The chart below shows some of the normal differences that you can expect to see in the satisfaction levels of different groups of students.

Satisfaction scores chart

These four questions were among the top rated as far as importance for Lake Superior College students in the FY06 survey administration. The chart indicates the satisfaction scores on these four important factors. In each cluster, the bright red column indicates the overall LSC Online score for student satisfaction. The two taller columns (orange and yellow) indicate two demographic groups that are consistently more satisfied than their counterparts indicated in the two shades of blue.

In particular, the bright blue column represents those students 24 years and under while the next column (orange-ish) represents those students 25 years and over. As previously reported, the older students are more satisfied than the younger students. The next two columns indicate those who self-report as being “primarily online” students (yellow column) and those who consider themselves to be primarily “on-campus” students (aqua column) but are taking one or more online courses. It is not surprising that the primarily online students are more satisfied with online learning.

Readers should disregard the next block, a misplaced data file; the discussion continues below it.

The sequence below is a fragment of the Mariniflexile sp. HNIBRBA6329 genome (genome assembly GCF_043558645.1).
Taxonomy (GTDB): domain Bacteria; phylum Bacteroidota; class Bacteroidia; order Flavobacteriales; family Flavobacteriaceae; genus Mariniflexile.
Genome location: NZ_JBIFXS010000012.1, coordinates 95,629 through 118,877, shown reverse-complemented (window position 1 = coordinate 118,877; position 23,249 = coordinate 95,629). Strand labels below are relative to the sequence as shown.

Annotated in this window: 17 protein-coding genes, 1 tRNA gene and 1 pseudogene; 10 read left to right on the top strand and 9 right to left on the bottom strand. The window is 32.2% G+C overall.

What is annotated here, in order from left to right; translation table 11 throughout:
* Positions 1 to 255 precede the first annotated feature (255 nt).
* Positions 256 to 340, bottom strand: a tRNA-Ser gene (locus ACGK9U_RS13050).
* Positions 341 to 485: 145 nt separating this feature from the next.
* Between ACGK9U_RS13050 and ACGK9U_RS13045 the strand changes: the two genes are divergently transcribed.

I presented this data previously so it is nothing new, I was simply experimenting with another way to visually represent the differences. Keep in mind that a 5.0 is somewhat satisfied, a score of 6.0 is satisfied, and a 7.0 is extremely satisfied. Even though there are significant differences, the lowest score on that chart is 5.31 which is somewhere between somewhat satisfied and satisfied.

The other thing to note is that not only are there differences in satisfaction, but there are similar differences in the level of importance placed on these items by the different groups. The chart below shows these same four items with the importance scores indicated for the same demographics groups. Once again you can easily see that the older students and the primarily online students place a much higher level of importance on these factors than their counterparts.

PSOL Importance scores

Click on either image to view a larger version.

PSOL Aggregations

For the PSOL, Noel-Levitz creates five categories from the 26 core items that have both a satisfaction and importance score. Those five categories are:

  1. Academic services (7)
  2. Enrollment services (4)
  3. Institutional perceptions (2)
  4. Instructional services (8)
  5. Student services (5)

In each of these categories, there are two or more questions (indicated in parentheses above) that are combined to create the aggregate score.

Column chart of PSOL results